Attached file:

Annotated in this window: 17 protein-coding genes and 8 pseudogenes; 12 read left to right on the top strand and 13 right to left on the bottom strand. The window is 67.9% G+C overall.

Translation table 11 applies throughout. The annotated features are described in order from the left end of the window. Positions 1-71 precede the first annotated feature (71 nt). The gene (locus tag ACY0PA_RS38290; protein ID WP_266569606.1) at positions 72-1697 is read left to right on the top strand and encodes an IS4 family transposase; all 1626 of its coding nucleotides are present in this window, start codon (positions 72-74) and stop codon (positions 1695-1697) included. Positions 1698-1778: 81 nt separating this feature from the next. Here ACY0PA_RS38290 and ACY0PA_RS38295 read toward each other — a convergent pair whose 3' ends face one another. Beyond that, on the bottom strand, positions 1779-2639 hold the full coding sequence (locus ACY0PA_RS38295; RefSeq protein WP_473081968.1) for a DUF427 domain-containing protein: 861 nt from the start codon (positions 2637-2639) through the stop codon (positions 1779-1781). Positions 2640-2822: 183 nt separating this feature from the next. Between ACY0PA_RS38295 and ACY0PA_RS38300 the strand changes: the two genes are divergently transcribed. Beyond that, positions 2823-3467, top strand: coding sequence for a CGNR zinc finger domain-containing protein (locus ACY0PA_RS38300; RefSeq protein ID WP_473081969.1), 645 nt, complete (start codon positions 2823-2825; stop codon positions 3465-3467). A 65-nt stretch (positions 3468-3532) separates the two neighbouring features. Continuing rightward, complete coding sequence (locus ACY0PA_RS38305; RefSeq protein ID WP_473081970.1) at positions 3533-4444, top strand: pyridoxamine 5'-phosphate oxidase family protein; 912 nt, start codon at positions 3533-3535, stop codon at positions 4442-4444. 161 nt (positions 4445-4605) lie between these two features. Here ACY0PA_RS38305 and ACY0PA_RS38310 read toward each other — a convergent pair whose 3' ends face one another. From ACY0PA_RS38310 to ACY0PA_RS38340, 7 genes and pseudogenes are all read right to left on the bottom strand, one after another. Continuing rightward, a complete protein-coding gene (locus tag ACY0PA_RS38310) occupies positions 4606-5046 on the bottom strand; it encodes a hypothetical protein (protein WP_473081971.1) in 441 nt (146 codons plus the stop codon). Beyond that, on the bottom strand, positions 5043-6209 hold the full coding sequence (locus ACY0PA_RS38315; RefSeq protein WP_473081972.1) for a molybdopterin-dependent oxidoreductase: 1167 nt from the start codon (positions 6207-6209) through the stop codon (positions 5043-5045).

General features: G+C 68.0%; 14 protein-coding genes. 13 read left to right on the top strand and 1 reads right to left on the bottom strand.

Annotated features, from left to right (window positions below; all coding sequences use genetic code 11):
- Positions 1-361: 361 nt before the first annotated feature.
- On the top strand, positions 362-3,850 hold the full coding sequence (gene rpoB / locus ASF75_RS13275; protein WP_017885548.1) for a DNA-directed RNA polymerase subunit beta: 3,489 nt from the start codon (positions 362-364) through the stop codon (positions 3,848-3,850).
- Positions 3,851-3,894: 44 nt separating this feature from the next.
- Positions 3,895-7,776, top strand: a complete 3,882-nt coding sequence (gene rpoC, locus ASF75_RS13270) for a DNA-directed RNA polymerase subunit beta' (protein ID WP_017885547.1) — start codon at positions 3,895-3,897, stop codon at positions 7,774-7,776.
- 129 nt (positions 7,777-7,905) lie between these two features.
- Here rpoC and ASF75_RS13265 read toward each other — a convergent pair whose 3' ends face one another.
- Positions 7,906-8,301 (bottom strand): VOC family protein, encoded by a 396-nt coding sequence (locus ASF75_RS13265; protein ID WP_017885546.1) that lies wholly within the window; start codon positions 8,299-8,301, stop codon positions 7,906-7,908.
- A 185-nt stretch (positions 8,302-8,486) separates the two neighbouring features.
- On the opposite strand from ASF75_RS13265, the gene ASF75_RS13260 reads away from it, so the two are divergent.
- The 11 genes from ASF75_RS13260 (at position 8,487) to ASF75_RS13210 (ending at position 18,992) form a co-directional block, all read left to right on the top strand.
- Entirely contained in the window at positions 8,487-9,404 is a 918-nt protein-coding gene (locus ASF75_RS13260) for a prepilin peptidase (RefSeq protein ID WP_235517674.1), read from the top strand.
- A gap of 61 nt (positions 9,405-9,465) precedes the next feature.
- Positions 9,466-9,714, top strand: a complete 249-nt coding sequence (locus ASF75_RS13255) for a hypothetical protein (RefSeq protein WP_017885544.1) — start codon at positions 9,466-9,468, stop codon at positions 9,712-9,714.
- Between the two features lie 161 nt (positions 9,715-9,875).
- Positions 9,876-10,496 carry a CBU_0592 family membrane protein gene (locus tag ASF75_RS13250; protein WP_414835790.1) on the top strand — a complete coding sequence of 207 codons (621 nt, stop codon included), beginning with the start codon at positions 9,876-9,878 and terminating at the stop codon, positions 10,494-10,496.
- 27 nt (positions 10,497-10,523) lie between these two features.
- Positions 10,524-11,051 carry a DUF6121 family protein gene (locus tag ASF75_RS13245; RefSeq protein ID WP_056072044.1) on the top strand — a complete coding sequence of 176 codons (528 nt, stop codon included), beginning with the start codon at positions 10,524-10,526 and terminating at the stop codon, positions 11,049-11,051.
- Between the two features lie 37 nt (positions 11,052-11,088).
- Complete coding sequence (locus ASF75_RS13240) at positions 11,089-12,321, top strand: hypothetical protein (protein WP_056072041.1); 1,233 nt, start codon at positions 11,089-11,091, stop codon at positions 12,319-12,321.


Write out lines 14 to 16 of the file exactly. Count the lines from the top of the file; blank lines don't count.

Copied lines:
- The 11 genes from ASF75_RS13260 (at position 8,487) to ASF75_RS13210 (ending at position 18,992) form a co-directional block, all read left to right on the top strand.
- Entirely contained in the window at positions 8,487-9,404 is a 918-nt protein-coding gene (locus ASF75_RS13260) for a prepilin peptidase (RefSeq protein ID WP_235517674.1), read from the top strand.
- A gap of 61 nt (positions 9,405-9,465) precedes the next feature.